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Whither bound Caribbean Justice?

By Claude Gerald

Sir Dennis Byron’s recent lecture at the UWI Jamaica cannot go unnoticed as he opined that the character of a judge is the prime ingredient, in the mix to evaluate the success of the Caribbean Court of Justice (CCJ), as the preeminent body of legal decision making in the English speaking Caribbean.

That quality is believed to embody the legal art of this international jurist, who now heads the fledgling Caribbean Court of Justice and is the chief proponent of selling its worth to the stoutly indifferent and doubting Thomas’s in the region.

Character goes straight to demeanour, transparency, court control and thus judicial decision making in and beyond the reaches of the courtroom. Character models Victorian decency; this precedes the trappings and power of being a judge, especially in largely unquestioning societies.

Stinting as he did on Montserrat in the early 80’s, though a consummate tennis player and a socialite reminiscent of the late Chief Justice, Allan Louisy, Sir Dennis’s mannerisms did not generate any reports or rumours of inappropriate associations, of callous verbal haemorrhaging or side taking on any issue that obligated his attention in the court. His was one of balanced professionalism, probity in and out of the court and a fine example to viewers who wanted to learn and respect the institution of the court of law, thus feeling confident in its direction, decisions and guidance. He recognized the loneliness of the court judge and lived its dictates.

As a public figure Sir Dennis is arguably alone in highlighting and setting the tone for this noble foundational quality. Others have chosen to place emphasis on training and experience and how capable our faculties of law have become relative to world standards. Breaking the colonial yolk is not a viable and attractive argument in itself although it is popular and has sensational appeal to the rabid anti-colonialists, who undervalue lessons from colonial rule somewhat sadly, oblivious to a purported higher moral order of those times.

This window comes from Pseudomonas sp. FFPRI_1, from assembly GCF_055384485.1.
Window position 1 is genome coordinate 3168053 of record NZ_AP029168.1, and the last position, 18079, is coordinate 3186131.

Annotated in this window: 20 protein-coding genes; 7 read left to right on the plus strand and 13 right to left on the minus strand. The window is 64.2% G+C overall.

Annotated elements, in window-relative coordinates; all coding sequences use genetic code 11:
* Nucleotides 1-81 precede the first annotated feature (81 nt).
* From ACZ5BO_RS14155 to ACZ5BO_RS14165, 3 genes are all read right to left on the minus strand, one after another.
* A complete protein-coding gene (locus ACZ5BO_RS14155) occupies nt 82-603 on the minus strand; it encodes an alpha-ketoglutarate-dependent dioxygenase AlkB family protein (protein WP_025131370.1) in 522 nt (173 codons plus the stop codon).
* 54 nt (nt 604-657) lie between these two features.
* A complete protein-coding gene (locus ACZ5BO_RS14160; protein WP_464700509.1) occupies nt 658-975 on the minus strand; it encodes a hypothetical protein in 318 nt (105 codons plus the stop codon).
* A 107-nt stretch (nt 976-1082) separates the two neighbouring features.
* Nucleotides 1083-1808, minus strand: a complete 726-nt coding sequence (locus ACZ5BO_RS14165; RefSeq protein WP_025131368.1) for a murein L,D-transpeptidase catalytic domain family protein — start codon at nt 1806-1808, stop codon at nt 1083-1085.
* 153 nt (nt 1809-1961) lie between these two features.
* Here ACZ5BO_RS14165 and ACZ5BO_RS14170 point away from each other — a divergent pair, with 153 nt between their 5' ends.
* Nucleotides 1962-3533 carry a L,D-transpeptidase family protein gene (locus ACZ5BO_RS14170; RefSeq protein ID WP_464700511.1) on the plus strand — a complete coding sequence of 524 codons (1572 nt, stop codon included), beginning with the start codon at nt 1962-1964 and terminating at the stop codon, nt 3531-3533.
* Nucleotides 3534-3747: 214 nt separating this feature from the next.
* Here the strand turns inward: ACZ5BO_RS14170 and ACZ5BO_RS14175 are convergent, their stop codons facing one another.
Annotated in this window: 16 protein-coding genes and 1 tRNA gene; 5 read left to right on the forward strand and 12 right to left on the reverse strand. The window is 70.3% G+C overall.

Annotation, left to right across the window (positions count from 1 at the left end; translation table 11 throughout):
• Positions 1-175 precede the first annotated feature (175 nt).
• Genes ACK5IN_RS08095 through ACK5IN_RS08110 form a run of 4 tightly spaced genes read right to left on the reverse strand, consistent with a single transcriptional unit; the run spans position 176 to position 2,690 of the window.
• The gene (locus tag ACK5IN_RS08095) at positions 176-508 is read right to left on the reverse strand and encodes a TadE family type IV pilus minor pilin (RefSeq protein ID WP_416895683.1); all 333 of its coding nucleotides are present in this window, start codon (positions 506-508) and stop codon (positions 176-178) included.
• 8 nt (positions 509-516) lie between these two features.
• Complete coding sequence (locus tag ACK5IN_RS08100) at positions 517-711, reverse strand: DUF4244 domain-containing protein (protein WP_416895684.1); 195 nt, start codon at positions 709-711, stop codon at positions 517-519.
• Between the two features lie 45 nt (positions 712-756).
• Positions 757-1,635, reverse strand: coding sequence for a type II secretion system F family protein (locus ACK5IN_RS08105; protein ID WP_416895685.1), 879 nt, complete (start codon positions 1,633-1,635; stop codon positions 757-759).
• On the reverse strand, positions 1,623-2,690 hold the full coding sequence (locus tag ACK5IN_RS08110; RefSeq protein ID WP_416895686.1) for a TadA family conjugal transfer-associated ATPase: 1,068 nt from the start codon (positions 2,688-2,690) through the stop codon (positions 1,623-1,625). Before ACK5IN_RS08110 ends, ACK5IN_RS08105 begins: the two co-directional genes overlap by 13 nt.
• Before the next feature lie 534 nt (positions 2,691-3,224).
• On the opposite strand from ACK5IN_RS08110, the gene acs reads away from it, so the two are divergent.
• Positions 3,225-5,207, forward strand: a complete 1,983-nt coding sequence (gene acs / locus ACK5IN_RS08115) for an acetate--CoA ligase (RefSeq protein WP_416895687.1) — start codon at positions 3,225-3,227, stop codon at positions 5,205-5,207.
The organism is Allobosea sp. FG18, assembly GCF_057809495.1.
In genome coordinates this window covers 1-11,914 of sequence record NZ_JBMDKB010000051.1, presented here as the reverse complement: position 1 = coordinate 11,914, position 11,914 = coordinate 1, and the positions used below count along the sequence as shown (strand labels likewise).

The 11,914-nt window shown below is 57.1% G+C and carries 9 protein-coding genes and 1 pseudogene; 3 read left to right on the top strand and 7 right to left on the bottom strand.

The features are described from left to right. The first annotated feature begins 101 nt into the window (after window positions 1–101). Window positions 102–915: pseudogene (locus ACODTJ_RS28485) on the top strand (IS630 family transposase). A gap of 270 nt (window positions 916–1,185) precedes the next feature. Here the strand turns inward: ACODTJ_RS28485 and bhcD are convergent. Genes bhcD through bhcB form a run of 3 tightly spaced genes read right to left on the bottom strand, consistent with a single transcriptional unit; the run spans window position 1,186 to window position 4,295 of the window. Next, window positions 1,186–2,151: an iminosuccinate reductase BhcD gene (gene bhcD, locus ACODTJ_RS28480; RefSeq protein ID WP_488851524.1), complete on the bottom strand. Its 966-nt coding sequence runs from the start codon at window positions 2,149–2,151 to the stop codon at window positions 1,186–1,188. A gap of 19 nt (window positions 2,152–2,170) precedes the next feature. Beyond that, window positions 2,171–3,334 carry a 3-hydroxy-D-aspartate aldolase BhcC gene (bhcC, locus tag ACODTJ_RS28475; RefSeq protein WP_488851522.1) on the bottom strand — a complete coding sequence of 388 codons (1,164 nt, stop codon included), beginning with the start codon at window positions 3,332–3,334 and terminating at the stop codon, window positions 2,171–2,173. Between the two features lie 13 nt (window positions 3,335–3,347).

But why is Sir Dennis so enthralled with who a judge is as opposed to what he has become in a worldly sense? Powerfully placed in an individual’s make up is a core set of values that are either genetically conditioned or acquired normally in the formative years of life, by virtue of human influences. Properly combined this hybridization takes decision making to its optimum level.

Beyond those years a person’s prime tendencies are not a function of anything much more, no matter how major those experiences or accomplishments maybe. So character, Sir Dennis is implying, is of an endogenous origin primarily and you either have it or not despite varying gradations of that quality; if you do not then you cannot be a good judge of anything much less in positions that affect a society as fundamentally as an arm of governance like a court of law.

Law at its core is interpretational. And though the theory of law is intertwined with social mores and taboos in many instances, law cannot function alone. Law is given life by the makeup of the official adjudicator of interpretation – a judge – and it must be conducted in a setting that would equate to a pristine laboratory, in an applied scientific sense.

The judge is like a permeable membrane that determines what passes its cell wall and becomes a part of the court records and guides the summation of the case. The strength of that membrane effectively determines the nature of the organism and speaks to the quality of the judgement and that maybe the thesis of Sir Dennis’s seminal argument going forward.

To legislate a code for that quality is a genuine puzzle. And influencing and finding it is a long term challenge, as such is not a ready and immediate resource in a legal world of scarcity. The fact is that there is a need to sustain it for the good of the institution of justice and this is no small issue for Sir Dennis and beyond him, since not every lawyer can meet that threshold of quality to engender public confidence as a judge.